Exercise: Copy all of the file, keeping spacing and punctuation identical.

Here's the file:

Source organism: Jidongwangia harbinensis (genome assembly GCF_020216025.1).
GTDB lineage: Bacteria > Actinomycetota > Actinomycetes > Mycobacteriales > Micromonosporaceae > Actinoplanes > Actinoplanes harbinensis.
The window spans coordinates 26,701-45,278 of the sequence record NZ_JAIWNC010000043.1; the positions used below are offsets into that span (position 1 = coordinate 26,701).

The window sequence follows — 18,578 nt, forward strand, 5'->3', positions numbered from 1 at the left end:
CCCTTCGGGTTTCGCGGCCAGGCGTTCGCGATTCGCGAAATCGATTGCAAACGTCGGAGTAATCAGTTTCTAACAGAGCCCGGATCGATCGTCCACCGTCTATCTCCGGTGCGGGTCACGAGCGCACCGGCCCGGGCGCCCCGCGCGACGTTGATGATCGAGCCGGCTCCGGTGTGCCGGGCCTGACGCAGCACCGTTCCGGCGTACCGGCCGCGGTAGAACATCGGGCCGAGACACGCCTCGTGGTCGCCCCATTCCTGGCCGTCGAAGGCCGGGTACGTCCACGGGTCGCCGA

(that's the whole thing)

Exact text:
Source organism: Jidongwangia harbinensis (genome assembly GCF_020216025.1).
GTDB lineage: Bacteria > Actinomycetota > Actinomycetes > Mycobacteriales > Micromonosporaceae > Actinoplanes > Actinoplanes harbinensis.
The window spans coordinates 26,701-45,278 of the sequence record NZ_JAIWNC010000043.1; the positions used below are offsets into that span (position 1 = coordinate 26,701).

The window sequence follows — 18,578 nt, forward strand, 5'->3', positions numbered from 1 at the left end:
CCCTTCGGGTTTCGCGGCCAGGCGTTCGCGATTCGCGAAATCGATTGCAAACGTCGGAGTAATCAGTTTCTAACAGAGCCCGGATCGATCGTCCACCGTCTATCTCCGGTGCGGGTCACGAGCGCACCGGCCCGGGCGCCCCGCGCGACGTTGATGATCGAGCCGGCTCCGGTGTGCCGGGCCTGACGCAGCACCGTTCCGGCGTACCGGCCGCGGTAGAACATCGGGCCGAGACACGCCTCGTGGTCGCCCCATTCCTGGCCGTCGAAGGCCGGGTACGTCCACGGGTCGCCGA